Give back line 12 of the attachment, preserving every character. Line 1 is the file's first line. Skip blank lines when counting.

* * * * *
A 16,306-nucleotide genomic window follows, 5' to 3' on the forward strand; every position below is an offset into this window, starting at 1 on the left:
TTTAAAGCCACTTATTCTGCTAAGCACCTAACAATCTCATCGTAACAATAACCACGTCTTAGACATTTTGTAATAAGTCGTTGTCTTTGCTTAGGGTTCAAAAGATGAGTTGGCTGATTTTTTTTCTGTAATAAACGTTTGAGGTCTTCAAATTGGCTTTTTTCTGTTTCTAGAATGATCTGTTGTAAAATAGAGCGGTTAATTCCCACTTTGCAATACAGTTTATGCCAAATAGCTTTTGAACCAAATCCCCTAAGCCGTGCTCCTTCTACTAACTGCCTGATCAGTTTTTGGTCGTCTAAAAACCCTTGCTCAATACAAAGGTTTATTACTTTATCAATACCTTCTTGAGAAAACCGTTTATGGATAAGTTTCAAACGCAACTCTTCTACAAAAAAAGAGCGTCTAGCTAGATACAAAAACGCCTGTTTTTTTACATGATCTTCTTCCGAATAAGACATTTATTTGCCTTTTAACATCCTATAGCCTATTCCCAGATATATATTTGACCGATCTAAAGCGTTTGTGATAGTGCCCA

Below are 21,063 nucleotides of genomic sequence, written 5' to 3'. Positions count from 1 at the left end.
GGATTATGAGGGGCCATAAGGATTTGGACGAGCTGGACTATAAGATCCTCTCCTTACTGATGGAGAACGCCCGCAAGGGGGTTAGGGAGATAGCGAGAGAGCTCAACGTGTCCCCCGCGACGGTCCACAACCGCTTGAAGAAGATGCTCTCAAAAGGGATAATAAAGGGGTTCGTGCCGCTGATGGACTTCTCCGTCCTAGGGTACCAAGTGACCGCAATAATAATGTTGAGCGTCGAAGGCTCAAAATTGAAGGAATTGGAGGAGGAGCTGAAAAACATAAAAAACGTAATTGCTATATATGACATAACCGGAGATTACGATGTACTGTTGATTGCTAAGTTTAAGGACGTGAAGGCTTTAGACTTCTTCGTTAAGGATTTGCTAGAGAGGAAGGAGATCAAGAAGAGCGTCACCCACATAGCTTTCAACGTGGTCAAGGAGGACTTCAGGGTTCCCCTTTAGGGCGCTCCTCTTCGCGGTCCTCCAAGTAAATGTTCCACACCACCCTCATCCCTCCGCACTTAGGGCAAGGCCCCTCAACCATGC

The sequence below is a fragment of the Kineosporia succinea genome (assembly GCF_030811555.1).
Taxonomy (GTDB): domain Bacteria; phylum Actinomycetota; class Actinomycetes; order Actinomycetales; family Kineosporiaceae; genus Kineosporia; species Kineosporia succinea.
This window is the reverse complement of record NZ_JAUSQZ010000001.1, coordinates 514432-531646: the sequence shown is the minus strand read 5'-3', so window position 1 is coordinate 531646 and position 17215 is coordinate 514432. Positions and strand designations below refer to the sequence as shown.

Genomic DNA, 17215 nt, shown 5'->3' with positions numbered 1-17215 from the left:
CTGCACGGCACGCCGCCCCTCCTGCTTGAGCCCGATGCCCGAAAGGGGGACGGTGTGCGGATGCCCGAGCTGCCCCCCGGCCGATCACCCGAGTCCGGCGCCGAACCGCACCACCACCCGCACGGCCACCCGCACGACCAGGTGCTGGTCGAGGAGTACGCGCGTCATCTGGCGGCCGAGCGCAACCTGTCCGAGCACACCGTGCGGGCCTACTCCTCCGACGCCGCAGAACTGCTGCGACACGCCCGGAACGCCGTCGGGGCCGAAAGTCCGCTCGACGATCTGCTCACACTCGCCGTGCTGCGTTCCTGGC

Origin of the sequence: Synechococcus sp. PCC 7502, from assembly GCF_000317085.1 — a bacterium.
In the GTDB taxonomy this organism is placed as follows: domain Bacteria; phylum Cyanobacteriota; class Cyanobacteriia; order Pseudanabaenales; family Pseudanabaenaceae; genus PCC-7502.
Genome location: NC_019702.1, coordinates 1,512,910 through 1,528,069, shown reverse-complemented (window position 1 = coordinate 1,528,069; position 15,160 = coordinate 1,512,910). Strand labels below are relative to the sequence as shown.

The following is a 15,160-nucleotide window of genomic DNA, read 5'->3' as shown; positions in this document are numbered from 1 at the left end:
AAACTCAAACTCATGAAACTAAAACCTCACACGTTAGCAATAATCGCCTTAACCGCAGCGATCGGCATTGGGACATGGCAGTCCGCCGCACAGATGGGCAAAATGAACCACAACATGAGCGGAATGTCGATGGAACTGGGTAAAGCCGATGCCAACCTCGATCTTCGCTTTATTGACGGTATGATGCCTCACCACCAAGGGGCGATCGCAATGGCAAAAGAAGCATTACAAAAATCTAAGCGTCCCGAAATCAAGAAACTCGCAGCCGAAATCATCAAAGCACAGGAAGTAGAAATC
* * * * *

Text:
Genome location: NC_019702.1, coordinates 1,512,910 through 1,528,069, shown reverse-complemented (window position 1 = coordinate 1,528,069; position 15,160 = coordinate 1,512,910). Strand labels below are relative to the sequence as shown.